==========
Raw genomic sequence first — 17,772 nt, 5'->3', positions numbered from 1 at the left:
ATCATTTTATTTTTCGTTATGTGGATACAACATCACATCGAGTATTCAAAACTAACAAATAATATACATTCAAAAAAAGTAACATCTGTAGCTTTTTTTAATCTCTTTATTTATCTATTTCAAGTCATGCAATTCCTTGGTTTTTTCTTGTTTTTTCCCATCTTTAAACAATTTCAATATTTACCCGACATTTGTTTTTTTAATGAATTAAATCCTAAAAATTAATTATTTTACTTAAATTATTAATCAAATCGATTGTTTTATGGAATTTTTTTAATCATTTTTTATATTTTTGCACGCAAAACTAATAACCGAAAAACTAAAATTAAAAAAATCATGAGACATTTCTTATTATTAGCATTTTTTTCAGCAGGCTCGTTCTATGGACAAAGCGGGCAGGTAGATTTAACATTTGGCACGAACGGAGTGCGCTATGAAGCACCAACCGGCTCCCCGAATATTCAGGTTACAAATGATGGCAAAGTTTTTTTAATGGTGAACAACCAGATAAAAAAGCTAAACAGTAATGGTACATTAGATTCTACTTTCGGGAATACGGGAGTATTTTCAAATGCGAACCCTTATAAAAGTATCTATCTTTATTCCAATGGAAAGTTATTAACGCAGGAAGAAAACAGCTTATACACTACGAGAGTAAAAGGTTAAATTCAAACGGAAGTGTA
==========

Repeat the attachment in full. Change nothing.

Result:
Raw genomic sequence first — 17,772 nt, 5'->3', positions numbered from 1 at the left:
ATCATTTTATTTTTCGTTATGTGGATACAACATCACATCGAGTATTCAAAACTAACAAATAATATACATTCAAAAAAAGTAACATCTGTAGCTTTTTTTAATCTCTTTATTTATCTATTTCAAGTCATGCAATTCCTTGGTTTTTTCTTGTTTTTTCCCATCTTTAAACAATTTCAATATTTACCCGACATTTGTTTTTTTAATGAATTAAATCCTAAAAATTAATTATTTTACTTAAATTATTAATCAAATCGATTGTTTTATGGAATTTTTTTAATCATTTTTTATATTTTTGCACGCAAAACTAATAACCGAAAAACTAAAATTAAAAAAATCATGAGACATTTCTTATTATTAGCATTTTTTTCAGCAGGCTCGTTCTATGGACAAAGCGGGCAGGTAGATTTAACATTTGGCACGAACGGAGTGCGCTATGAAGCACCAACCGGCTCCCCGAATATTCAGGTTACAAATGATGGCAAAGTTTTTTTAATGGTGAACAACCAGATAAAAAAGCTAAACAGTAATGGTACATTAGATTCTACTTTCGGGAATACGGGAGTATTTTCAAATGCGAACCCTTATAAAAGTATCTATCTTTATTCCAATGGAAAGTTATTAACGCAGGAAGAAAACAGCTTATACACTACGAGAGTAAAAGGTTAAATTCAAACGGAAGTGTA